Hi friends!

I trust this newsletter finds you and your learners thriving in the world of homeschooling. This week, we’re set to embark on an exciting exploration of social studies and geography, building on the insight we’ve cultivated from our math (January newsletters) and science (February newsletters) adventures.

I’ve eagerly awaited this newsletter! Interestingly, social studies was my least favorite subject in school, though I can’t pinpoint why. However, as a homeschooling parent, I’ve developed a profound love for history. It’s heartening to see my enthusiasm seamlessly transferring to my children, witnessing their excitement as they delve into the stories of people and places from the past that shape our present. Learning alongside them has become a joyous experience, and our discussions transform history into a living, breathing narrative. Meaningful conversations create a natural and enjoyable pathway for deep learning.

In our home, literature, encompassing both fiction and nonfiction, has become the cornerstone of our history studies, driven by my personal passion for literature and love for reading. However, out of my three children, only one has caught the reading bug I cherish. As a result, we’ve embraced diverse mediums and methods, fostering a dynamic learning experience. For instance, documentaries and videos, abundantly available for streaming, provide us with a rich array of historical content in various formats. Additionally, we leverage resources on our Clever dashboard. BrainPop, Britannica School, and Gale Resources, which includes National Geographic Kids, offer a treasure trove of engaging history materials, ranging from videos and articles to interactive lessons, quizzes, and activities.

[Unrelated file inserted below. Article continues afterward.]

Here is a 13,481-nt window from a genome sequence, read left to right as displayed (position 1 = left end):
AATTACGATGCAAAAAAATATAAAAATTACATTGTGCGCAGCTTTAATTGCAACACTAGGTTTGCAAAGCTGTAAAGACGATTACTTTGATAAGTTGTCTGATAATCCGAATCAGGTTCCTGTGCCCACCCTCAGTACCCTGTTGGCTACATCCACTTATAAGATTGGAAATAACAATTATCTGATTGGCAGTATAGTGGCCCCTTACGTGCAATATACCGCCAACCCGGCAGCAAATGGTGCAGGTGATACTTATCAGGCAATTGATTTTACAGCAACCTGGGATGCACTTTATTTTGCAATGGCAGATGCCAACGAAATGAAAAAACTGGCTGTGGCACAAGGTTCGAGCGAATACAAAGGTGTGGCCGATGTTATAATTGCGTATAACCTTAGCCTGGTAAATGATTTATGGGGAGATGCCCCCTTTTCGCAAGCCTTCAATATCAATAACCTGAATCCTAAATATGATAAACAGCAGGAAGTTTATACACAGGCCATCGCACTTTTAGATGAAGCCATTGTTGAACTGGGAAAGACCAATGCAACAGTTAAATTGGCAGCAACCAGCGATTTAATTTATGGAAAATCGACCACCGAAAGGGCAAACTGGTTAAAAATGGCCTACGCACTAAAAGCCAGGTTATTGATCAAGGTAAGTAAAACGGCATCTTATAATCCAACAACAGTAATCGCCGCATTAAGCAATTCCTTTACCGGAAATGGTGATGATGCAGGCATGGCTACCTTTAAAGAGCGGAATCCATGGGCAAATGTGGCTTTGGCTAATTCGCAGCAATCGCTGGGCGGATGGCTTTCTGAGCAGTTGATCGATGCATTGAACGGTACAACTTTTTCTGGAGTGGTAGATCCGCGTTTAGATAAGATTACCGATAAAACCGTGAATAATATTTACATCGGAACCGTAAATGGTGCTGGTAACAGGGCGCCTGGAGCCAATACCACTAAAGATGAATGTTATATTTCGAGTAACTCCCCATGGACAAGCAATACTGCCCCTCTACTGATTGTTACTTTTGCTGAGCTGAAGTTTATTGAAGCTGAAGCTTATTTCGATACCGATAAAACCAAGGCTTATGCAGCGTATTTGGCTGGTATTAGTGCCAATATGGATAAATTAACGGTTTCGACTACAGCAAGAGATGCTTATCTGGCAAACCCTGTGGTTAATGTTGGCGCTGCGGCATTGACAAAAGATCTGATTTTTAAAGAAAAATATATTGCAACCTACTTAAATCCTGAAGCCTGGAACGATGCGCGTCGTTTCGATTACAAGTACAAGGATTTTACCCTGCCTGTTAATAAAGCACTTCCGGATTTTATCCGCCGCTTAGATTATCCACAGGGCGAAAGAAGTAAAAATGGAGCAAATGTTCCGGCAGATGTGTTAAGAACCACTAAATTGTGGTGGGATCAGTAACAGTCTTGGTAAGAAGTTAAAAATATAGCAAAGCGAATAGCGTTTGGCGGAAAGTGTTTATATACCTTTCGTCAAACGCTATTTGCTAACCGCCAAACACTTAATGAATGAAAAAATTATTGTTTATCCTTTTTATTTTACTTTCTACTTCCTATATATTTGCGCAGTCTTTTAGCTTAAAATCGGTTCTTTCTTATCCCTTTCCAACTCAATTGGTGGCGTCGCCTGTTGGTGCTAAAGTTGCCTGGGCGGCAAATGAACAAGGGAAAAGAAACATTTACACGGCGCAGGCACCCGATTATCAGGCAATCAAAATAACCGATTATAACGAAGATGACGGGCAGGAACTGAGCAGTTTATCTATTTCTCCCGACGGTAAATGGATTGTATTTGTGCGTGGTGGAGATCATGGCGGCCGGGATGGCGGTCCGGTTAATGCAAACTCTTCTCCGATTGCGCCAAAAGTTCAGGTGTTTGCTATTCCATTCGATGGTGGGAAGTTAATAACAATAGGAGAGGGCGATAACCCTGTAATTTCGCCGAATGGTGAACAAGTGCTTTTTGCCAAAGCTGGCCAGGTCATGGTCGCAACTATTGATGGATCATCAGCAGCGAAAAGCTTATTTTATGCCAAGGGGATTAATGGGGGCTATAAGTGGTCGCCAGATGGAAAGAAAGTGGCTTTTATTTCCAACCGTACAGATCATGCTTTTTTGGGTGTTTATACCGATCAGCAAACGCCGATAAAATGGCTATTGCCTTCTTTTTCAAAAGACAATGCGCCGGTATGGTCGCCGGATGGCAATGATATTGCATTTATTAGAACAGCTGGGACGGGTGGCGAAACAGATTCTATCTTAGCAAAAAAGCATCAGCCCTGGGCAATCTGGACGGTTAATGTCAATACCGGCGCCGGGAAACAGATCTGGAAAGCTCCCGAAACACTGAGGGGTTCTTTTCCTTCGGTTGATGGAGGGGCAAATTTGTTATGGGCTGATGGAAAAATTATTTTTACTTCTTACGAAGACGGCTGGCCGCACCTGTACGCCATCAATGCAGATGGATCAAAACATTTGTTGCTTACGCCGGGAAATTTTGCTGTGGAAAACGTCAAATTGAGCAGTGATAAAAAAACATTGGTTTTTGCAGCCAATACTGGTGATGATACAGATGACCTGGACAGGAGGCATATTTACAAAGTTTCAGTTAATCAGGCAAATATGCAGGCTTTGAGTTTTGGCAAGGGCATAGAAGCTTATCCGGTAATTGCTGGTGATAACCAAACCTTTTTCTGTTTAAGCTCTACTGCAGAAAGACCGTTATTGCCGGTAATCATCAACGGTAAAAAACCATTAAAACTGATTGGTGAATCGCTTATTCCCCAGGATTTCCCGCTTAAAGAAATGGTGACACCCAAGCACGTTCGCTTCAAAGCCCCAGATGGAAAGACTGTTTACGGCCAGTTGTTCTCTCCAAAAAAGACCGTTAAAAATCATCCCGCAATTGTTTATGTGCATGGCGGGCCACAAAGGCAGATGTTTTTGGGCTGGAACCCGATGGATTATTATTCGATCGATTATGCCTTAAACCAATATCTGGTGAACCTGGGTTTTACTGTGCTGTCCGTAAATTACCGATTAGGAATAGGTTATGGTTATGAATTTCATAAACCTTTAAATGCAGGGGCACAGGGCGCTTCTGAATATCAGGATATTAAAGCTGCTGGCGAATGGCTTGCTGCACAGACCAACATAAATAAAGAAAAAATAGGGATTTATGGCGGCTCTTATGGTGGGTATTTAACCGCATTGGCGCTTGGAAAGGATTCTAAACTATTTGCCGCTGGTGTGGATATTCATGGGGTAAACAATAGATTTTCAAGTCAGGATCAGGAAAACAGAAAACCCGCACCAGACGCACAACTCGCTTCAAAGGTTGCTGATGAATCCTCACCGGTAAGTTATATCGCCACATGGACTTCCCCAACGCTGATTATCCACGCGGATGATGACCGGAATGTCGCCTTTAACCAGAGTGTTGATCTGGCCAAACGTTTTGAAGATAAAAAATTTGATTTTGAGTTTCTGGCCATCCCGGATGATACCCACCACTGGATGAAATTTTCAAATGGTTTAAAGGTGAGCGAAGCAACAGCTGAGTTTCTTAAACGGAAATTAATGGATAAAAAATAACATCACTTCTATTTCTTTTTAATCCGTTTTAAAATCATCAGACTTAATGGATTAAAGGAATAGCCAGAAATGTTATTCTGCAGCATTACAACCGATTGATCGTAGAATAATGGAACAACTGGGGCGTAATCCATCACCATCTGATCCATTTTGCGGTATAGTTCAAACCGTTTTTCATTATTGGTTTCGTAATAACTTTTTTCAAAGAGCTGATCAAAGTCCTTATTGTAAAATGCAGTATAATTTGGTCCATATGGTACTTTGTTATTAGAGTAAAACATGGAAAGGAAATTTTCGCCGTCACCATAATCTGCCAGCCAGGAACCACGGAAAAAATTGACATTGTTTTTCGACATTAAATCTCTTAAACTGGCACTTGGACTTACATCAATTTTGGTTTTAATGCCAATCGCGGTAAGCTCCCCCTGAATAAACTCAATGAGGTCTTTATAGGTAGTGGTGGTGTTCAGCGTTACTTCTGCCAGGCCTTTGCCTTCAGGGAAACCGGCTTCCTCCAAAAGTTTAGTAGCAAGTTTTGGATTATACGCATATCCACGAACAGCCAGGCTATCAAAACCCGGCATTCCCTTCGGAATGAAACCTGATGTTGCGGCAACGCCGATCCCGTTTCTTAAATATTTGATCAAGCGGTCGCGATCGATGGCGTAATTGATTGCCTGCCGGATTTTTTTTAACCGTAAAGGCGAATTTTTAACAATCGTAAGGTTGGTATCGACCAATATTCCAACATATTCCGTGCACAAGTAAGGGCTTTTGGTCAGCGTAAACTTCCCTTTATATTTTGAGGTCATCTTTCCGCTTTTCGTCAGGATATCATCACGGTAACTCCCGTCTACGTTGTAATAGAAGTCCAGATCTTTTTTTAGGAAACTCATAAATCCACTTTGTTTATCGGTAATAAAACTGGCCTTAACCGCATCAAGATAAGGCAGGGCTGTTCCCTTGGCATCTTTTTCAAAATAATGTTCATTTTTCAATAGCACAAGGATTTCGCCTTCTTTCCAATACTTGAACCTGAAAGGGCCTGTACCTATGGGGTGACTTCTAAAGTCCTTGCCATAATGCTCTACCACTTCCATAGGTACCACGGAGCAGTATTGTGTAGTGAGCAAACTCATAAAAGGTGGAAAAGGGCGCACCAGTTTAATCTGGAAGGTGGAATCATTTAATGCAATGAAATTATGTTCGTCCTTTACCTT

Perhaps my love for history has flourished through the experiences I’ve shared with my children. Experiential learning stands out as one of my favorite aspects of homeschooling. Real-world experiences are unparalleled in deepening understanding. Residing in a geographically rich area has been a catalyst for exploration and discovery. Our surroundings, rich in history, provide opportunities to explore landscapes that have significantly shaped our narrative. Whether it’s a visit to a local landmark, a museum, a historical reenactment, or a nature walk delving into the indigenous peoples who once inhabited our region, these encounters bring a richness to social studies that textbooks simply can’t replicate.

You do not want to miss the International Festival!

Please join us as a Tour Guide (or alternatively as a tourist) for our annual International Festival!

As a Tour Guide, you have the unique opportunity to share a country, culture, or heritage with other Cottonwood families and staff members. It can be your own family’s heritage, culture, or a country you’re eager to learn more about. Share information about food, clothing, holidays, and more! You can create your own booth or use the stage for a performance. Simply specify the country you’re interested in on the order form and then let the learning and creativity take flight to that corner of the globe!

Hosted by the Everybody Belongs Department and Leslie Bellini at Cottonwood’s Community Connect Center, this event promises to be an incredible, out-of-the-box, fun way to travel the world. This festival is a fantastic opportunity to tie together our geography studies with real-world experiences, fostering a deeper understanding of the interconnectedness of our global community.

The magic of homeschooling lies in its flexibility. Isn’t it fun to tailor your approach to suit your family’s unique interests and learning styles? Continue to enjoy this marvelous journey of exploration and discovery.


Kara Parkins, Parent Support Advisor